Bachelor of Fine Arts with a Major in Theatre
This major is an intensive pre-professional curriculum that must be followed in consultation with a BFA adviser of theatre. The program is designed to provide a broad understanding and an opportunity for full experience in the theatre arts through a curriculum of pre-professional training.
The BFA program is divided into two curricula:
Performance curriculum, emphasizing acting; and the Production curriculum, concentrating upon design and technical theatre.
Additionally, in conjunction with Wayne State's MFA in Theatre Management, there are opportunities for undergraduate experience working in the Graduate Theatre Management Office or in our Wayne State University Theatres Box office.
Bachelor of Arts with a Major in Theatre
The Bachelor of Arts is a general curriculum for those who wish to hone job skills with challenging courses in all aspects of theatre. There are fewer required courses than needed for the BFA, therefore one can graduate earlier than a BFA student. A BA is a perfect match for a student who wants to double major in another field.
Applied Theatre Studies are offered to BA students. This is an excellent choice for artists who want to explore Theatre in Education, Theatre for Social Change or to develop ensemble skills for creating original plays. With the communication, problem solving, critical thinking and team-work skills that one learns while pursuing a BA in Theatre, graduates have often gone on to pursue careers in many fields.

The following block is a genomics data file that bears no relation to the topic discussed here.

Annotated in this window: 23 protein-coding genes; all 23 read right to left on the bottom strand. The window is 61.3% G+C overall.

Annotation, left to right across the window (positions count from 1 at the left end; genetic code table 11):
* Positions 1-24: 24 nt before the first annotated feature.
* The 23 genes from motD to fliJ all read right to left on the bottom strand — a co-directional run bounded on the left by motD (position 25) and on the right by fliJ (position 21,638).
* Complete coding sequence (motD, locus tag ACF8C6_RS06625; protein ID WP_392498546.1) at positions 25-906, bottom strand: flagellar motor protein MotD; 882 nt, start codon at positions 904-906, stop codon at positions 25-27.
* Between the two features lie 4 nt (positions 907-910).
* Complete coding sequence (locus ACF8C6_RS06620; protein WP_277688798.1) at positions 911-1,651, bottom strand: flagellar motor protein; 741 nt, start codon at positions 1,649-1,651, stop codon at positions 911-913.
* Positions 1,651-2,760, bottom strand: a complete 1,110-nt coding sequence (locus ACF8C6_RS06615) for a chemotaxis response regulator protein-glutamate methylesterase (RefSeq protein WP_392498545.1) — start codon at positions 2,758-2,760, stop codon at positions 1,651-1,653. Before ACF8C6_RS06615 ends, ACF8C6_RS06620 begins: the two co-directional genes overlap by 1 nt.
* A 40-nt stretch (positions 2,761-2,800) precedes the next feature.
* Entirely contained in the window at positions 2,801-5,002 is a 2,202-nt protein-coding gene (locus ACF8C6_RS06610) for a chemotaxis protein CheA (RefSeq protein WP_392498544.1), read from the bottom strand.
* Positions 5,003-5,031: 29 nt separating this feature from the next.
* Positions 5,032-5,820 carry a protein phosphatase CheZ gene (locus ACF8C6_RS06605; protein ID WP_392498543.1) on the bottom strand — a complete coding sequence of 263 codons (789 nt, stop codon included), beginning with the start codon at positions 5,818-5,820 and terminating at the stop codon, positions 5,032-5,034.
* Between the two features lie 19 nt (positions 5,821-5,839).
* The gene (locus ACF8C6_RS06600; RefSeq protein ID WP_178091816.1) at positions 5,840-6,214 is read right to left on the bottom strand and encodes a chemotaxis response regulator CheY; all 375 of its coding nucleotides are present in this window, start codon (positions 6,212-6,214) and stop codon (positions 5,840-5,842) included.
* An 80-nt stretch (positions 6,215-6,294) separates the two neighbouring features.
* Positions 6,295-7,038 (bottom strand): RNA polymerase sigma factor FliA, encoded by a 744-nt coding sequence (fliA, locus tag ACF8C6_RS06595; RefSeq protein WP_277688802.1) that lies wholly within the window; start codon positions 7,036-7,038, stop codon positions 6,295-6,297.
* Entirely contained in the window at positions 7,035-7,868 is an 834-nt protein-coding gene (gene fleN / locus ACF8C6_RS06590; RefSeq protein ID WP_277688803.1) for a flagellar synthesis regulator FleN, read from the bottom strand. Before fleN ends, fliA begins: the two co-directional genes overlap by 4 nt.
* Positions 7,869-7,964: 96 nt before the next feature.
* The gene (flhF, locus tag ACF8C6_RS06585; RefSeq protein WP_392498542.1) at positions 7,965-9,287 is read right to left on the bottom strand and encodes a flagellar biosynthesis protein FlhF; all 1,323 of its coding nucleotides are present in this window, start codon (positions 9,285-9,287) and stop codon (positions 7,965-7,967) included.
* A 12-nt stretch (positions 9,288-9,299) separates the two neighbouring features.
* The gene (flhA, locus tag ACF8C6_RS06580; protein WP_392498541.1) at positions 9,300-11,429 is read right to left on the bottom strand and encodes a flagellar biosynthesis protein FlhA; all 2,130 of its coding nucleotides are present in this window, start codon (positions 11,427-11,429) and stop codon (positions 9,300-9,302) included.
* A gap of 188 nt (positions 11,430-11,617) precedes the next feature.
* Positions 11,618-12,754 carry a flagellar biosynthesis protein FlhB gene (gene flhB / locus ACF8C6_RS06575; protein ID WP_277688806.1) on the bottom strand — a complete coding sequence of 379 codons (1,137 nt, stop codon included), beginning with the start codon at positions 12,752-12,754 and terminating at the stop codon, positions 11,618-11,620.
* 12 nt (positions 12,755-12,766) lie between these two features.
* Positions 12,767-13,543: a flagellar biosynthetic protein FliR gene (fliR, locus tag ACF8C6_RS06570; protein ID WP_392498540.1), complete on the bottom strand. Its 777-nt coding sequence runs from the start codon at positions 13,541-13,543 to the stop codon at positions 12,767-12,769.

Admission requirements for these programs are satisfied by the general requirements for undergraduate admission to the university. Check out the BA program's 2011 capstone's digital self portraits reel! And don't miss the theatre department's online handbooks.
Immediate Production Opportunities
Because the undergraduate program has its own theatres that are independent of the graduate theatre, undergraduate students do not compete with the graduate students for roles. Even better, the program does not require acting students to wait until their sophomore or junior year to audition. A first-year student or a student transferring into the program may begin auditioning in the first semester of study. And, while many programs place restrictions on students interested in design or stage management, in the WSU program undergraduate students are given opportunities to practice their craft.
"9 Reasons a Theatre Degree Trumps a Business Degree"
The following is from the blog Change Agent
Some of you may know this about me, some may not. Despite having spent the last 15 years as a PR & communications professional, my college degree is in theatre. I have never in my life taken a marketing class, or a journalism class, or a business class. Yet, by most measures, I’m enjoying a successful career in business. ”So what?” you ask… read on.
I was having a conversation with a friend this week. She’s an actress. Like most actresses, she also has a Day Job that she works to pay the bills between acting jobs. This is the reality for most working actors in LA, New York and the other major centers of the entertainment industry. She was pointing out to me that she viewed her theatre background as a weakness in her Day Job career field, and that it was holding her back. She asked for my advice.